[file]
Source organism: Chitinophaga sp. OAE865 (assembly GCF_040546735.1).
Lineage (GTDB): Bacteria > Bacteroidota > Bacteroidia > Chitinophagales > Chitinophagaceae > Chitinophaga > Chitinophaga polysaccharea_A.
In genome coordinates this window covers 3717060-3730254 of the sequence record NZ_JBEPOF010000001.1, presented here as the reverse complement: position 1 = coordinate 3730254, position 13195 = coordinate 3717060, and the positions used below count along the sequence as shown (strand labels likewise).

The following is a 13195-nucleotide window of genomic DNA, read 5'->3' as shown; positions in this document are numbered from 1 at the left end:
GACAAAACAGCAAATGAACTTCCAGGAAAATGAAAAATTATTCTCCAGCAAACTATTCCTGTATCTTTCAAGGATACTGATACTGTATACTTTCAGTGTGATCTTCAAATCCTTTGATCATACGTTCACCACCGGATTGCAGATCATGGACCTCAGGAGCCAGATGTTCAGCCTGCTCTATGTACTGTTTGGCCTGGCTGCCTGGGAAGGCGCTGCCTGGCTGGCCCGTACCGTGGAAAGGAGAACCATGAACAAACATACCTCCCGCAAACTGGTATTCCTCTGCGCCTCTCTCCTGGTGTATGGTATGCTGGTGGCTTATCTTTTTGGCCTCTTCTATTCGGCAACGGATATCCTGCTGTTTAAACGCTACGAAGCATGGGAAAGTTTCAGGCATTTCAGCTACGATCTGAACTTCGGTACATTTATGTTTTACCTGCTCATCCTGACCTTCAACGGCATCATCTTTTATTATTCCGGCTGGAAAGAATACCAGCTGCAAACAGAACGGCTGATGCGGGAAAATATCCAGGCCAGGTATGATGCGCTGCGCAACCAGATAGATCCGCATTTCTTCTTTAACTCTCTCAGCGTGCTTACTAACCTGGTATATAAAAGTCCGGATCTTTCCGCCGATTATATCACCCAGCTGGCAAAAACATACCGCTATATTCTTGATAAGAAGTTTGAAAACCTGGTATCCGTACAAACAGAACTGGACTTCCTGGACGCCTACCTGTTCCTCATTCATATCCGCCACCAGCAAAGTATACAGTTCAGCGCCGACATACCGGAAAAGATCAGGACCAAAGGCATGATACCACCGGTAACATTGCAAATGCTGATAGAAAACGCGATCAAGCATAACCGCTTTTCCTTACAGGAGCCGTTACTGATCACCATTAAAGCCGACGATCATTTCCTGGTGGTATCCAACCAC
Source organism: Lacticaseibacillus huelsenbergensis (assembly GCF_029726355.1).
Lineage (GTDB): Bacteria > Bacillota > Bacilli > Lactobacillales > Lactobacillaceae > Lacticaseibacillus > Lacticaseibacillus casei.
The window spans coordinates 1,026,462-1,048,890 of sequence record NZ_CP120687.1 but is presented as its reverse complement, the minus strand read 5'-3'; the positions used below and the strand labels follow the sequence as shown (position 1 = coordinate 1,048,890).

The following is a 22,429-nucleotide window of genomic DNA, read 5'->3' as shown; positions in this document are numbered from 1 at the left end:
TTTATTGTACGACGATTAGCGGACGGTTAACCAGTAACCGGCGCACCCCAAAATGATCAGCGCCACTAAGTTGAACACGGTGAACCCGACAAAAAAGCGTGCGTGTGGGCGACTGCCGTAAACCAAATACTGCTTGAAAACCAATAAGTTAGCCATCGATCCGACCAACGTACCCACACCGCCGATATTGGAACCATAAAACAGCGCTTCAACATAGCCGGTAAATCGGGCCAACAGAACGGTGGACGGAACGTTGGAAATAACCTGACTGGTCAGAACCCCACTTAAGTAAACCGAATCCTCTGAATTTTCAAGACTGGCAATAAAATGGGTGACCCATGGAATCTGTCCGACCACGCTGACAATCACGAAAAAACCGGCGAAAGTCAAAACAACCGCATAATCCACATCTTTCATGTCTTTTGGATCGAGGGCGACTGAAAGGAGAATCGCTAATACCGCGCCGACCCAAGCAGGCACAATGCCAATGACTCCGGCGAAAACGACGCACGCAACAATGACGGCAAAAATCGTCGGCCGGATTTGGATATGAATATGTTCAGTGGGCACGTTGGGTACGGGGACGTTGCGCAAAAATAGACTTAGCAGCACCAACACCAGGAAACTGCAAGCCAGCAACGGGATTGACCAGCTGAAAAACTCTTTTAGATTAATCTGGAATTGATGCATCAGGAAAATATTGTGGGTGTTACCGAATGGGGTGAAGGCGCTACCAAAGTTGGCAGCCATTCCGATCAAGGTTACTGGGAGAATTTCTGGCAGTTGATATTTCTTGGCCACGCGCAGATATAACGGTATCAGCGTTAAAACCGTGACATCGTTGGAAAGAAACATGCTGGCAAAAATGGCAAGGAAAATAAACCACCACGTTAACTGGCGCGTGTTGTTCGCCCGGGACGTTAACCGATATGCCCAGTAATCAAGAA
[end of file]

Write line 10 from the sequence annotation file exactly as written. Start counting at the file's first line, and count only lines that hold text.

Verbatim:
TTTATTGTACGACGATTAGCGGACGGTTAACCAGTAACCGGCGCACCCCAAAATGATCAGCGCCACTAAGTTGAACACGGTGAACCCGACAAAAAAGCGTGCGTGTGGGCGACTGCCGTAAACCAAATACTGCTTGAAAACCAATAAGTTAGCCATCGATCCGACCAACGTACCCACACCGCCGATATTGGAACCATAAAACAGCGCTTCAACATAGCCGGTAAATCGGGCCAACAGAACGGTGGACGGAACGTTGGAAATAACCTGACTGGTCAGAACCCCACTTAAGTAAACCGAATCCTCTGAATTTTCAAGACTGGCAATAAAATGGGTGACCCATGGAATCTGTCCGACCACGCTGACAATCACGAAAAAACCGGCGAAAGTCAAAACAACCGCATAATCCACATCTTTCATGTCTTTTGGATCGAGGGCGACTGAAAGGAGAATCGCTAATACCGCGCCGACCCAAGCAGGCACAATGCCAATGACTCCGGCGAAAACGACGCACGCAACAATGACGGCAAAAATCGTCGGCCGGATTTGGATATGAATATGTTCAGTGGGCACGTTGGGTACGGGGACGTTGCGCAAAAATAGACTTAGCAGCACCAACACCAGGAAACTGCAAGCCAGCAACGGGATTGACCAGCTGAAAAACTCTTTTAGATTAATCTGGAATTGATGCATCAGGAAAATATTGTGGGTGTTACCGAATGGGGTGAAGGCGCTACCAAAGTTGGCAGCCATTCCGATCAAGGTTACTGGGAGAATTTCTGGCAGTTGATATTTCTTGGCCACGCGCAGATATAACGGTATCAGCGTTAAAACCGTGACATCGTTGGAAAGAAACATGCTGGCAAAAATGGCAAGGAAAATAAACCACCACGTTAACTGGCGCGTGTTGTTCGCCCGGGACGTTAACCGATATGCCCAGTAATCAAGAA